Imagine that you have a double profile of a software developer and an accountant. You're hired as an accountant because this was an opportunity for you to get a well-paid job. You quickly see that your colleagues (and now you) spend hours doing repetitive things which may be done in a few seconds by a program.

You spend a few evenings to write the app which will do all the work. You show it on your personal laptop to your colleagues, and they find it very useful. You want to install it to the company PCs, but you should have the agreement of IT department. You ask for it, but they reject it because they wouldn't support your application.

Doesn't it sound stupid?

Aside this particular case, the issue with the support is not very different from one many companies encounter with all  the software, even one written within IT department: if IT department doesn't enforce best practices, the code will be badly/not documented, written by inexperienced people who don't care about maintenance and who have left years ago.

To conclude, the main question is the profitability. If you, the IT department, are asked to maintain an app developed by a clerk who don't understand the most basic rules of software development, it doesn't matter how enjoyable is this task, you still have to do it if it brings a lot of money to the company. Or you rewrite it from scratch if it's the cheapest way to get things done.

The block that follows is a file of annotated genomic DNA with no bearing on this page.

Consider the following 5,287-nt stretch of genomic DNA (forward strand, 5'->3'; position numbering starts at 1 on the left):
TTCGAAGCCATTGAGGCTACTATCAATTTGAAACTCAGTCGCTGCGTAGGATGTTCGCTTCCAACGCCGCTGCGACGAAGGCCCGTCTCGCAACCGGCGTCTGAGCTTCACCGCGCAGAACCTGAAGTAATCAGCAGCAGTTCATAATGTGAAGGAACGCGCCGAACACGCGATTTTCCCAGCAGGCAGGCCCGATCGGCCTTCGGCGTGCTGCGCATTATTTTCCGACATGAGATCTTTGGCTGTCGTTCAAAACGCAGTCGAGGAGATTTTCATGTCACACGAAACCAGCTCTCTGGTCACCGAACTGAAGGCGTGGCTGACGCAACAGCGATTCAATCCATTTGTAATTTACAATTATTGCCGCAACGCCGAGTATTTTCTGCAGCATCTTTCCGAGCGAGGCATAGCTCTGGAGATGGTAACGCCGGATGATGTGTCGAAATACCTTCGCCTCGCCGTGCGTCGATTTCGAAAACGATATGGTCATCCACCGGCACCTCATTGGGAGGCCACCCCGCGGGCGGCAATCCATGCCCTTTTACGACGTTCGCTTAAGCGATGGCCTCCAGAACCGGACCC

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"In my experience, those cases are extremely frequent." -- So your company does an amazing job of hiring great programmers in non programmer jobs and then poor programmers in programming jobs? I think it's more likely that someone that doesn't understand the practices and underlying systems is going to THINK they are writing better software. Just my 2 cents. –  Ominus Nov 6 '12 at 19:18
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@Ominus: if there is a vacancy for a lawyer, the company will search for a lawyer; if the candidate is also a skilled developer, the interviewer may not even know it. So no, the company is not "hiring great programmers in non programmer jobs": they are hiring a qualified person for a job, without specifically being aware that this person is also a great developer. –  MainMa Nov 6 '12 at 19:41
    
@Ominus: note that when you're hired as, for example, a clerk, you don't tell during the interview that you're a great programmer. For lots of people with no technical background, programmer = hacker = dude who will spend his time cracking company PCs = lots of problems. –  MainMa Nov 6 '12 at 19:46